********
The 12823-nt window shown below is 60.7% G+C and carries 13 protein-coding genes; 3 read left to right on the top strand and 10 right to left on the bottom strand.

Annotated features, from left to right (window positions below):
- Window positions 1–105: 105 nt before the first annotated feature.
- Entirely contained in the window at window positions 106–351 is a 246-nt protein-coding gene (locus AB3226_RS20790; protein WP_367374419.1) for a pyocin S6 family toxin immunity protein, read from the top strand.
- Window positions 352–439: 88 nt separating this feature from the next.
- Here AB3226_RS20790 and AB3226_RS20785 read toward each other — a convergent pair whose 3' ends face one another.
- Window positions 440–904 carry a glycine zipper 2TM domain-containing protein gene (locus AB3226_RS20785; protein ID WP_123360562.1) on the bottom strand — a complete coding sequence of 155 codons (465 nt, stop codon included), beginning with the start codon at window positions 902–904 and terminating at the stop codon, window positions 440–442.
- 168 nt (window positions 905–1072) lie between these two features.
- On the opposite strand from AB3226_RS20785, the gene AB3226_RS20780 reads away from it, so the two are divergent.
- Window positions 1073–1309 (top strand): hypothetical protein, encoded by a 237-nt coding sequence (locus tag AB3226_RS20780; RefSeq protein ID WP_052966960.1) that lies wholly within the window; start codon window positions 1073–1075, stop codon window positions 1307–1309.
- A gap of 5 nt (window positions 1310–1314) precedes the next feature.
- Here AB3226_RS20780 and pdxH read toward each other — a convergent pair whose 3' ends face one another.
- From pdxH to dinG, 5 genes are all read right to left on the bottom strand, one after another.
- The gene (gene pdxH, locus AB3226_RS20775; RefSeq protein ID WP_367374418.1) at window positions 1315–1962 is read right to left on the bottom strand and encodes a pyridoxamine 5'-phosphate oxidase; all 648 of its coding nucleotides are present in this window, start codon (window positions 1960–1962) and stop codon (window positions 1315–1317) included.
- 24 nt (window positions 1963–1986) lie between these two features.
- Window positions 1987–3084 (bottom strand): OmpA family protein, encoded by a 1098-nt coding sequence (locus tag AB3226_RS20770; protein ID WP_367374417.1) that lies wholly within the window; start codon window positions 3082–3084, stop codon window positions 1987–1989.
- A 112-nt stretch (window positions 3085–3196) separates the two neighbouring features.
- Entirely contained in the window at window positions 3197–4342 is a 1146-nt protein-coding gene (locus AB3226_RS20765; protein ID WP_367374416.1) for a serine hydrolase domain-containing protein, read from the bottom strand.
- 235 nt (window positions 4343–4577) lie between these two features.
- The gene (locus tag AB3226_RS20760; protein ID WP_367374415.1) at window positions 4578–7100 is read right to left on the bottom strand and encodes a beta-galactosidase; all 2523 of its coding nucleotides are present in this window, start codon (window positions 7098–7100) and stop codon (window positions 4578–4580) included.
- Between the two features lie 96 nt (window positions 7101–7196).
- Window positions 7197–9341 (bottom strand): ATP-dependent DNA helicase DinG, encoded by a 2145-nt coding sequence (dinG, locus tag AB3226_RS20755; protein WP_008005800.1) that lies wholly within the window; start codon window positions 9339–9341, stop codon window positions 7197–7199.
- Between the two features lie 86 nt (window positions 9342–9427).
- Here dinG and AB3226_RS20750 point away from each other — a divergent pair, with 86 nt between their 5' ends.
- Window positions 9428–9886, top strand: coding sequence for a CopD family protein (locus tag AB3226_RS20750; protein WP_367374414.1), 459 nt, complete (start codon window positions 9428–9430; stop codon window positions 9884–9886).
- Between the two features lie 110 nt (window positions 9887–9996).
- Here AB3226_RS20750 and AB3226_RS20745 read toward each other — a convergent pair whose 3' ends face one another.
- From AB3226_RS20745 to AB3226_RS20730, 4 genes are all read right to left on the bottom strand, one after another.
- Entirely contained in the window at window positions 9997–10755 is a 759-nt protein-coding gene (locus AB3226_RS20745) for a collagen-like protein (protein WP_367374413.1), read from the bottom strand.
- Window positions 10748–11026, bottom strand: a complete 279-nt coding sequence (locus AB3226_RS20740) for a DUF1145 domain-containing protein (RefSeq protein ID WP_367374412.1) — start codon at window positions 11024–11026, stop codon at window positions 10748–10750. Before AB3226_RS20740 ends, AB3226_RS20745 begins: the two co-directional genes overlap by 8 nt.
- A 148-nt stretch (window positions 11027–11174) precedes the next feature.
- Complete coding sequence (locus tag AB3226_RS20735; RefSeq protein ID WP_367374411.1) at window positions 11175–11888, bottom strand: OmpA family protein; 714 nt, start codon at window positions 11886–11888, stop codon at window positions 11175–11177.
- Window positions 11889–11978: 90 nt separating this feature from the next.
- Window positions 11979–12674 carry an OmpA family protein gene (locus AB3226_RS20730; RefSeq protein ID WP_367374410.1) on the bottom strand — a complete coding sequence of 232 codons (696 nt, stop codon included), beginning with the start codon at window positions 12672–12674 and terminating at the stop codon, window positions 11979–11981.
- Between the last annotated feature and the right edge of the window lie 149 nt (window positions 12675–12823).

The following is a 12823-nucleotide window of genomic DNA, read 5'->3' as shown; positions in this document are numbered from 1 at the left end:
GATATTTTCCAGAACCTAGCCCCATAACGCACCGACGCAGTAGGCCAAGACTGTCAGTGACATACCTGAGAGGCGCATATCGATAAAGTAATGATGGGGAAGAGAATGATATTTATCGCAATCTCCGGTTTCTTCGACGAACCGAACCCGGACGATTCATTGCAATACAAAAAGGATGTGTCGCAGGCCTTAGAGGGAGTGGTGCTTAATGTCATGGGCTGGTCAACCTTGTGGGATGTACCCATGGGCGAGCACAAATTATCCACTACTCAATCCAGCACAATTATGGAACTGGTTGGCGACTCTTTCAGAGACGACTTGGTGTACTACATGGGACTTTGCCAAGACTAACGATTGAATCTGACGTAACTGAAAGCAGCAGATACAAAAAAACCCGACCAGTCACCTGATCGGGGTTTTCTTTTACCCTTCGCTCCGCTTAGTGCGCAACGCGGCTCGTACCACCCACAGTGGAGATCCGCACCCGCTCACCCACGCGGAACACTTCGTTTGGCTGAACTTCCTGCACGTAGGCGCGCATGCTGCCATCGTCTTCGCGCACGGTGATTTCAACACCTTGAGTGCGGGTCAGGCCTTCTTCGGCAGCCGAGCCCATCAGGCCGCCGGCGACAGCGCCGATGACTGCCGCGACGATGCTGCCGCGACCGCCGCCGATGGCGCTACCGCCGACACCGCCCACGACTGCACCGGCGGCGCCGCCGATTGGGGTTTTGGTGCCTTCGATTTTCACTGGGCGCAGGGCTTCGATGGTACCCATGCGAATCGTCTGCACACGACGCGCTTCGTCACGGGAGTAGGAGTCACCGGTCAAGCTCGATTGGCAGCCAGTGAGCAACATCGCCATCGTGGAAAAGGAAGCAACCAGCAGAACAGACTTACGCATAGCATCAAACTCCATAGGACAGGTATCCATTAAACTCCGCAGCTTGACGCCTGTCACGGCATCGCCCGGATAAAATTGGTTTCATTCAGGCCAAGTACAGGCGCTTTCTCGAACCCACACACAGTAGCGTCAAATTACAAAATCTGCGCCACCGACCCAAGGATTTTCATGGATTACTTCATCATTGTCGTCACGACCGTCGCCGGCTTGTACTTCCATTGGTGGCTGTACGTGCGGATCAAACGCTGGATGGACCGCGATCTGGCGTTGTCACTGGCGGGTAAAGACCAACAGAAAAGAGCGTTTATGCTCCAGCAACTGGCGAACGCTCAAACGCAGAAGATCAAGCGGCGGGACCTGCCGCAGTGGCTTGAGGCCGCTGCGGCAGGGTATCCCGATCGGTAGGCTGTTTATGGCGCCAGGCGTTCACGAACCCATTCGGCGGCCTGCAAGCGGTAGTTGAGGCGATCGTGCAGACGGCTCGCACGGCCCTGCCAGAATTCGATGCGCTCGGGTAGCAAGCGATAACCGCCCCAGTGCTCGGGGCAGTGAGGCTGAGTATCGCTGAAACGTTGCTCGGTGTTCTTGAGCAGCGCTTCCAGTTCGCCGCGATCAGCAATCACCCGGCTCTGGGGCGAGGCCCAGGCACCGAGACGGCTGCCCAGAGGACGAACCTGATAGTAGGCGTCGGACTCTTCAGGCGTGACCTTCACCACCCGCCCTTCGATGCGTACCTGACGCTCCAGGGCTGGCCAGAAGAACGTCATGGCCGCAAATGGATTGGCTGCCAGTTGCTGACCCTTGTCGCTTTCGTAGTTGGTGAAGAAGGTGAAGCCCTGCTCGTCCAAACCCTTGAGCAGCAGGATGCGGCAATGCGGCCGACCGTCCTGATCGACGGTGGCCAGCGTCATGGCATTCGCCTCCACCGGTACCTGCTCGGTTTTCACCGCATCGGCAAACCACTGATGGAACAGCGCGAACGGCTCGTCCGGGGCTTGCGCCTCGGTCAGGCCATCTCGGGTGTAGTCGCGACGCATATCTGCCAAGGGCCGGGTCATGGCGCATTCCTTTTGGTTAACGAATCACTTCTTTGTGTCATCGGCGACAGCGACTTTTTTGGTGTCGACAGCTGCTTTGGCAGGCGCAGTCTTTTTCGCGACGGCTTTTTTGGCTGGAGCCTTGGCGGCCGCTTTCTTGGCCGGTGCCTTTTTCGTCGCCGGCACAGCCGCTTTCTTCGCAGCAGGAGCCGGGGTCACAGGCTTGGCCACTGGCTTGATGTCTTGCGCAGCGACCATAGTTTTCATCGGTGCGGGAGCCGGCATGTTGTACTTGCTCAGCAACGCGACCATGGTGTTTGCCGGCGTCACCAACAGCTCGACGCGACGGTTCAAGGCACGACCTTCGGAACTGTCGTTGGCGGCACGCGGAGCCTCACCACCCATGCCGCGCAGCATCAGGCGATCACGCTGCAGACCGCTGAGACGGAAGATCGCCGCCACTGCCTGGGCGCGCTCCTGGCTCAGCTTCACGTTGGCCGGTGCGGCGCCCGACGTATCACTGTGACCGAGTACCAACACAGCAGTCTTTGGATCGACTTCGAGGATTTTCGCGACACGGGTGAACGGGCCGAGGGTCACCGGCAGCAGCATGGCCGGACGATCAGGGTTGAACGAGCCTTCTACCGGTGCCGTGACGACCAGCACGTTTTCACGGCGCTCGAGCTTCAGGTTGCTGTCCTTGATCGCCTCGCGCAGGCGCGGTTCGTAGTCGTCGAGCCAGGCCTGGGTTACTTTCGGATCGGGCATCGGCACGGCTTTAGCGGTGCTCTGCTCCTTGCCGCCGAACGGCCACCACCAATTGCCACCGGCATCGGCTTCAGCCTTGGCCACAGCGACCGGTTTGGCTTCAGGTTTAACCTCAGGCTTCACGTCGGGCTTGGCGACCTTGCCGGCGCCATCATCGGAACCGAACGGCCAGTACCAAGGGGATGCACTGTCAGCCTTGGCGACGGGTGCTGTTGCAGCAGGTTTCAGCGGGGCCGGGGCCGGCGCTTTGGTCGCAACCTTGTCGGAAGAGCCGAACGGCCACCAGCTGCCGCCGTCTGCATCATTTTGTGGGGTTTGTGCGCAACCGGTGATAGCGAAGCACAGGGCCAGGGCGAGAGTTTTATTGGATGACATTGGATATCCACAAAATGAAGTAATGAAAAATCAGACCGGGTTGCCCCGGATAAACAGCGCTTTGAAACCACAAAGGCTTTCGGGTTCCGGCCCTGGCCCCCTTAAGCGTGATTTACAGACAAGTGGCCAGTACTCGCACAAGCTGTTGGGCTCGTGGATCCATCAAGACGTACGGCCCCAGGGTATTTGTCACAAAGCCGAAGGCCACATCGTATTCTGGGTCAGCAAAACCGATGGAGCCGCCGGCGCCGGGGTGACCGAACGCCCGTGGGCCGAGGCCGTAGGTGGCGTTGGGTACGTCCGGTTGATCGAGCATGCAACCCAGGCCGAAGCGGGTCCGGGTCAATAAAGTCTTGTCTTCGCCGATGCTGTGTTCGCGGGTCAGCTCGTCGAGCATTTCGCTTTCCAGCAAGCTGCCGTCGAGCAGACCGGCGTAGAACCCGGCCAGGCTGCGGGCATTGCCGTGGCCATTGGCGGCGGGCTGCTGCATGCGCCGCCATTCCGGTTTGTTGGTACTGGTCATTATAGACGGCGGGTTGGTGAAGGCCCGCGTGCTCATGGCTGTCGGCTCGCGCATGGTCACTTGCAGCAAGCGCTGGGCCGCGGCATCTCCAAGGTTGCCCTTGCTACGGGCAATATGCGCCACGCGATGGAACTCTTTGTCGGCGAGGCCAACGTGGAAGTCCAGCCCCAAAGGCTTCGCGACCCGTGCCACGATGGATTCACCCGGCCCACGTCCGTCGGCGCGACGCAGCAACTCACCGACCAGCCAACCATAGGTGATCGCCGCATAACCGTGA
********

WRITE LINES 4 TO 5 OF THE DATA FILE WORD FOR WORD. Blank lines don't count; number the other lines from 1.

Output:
- Entirely contained in the window at window positions 106–351 is a 246-nt protein-coding gene (locus AB3226_RS20790; protein WP_367374419.1) for a pyocin S6 family toxin immunity protein, read from the top strand.
- Window positions 352–439: 88 nt separating this feature from the next.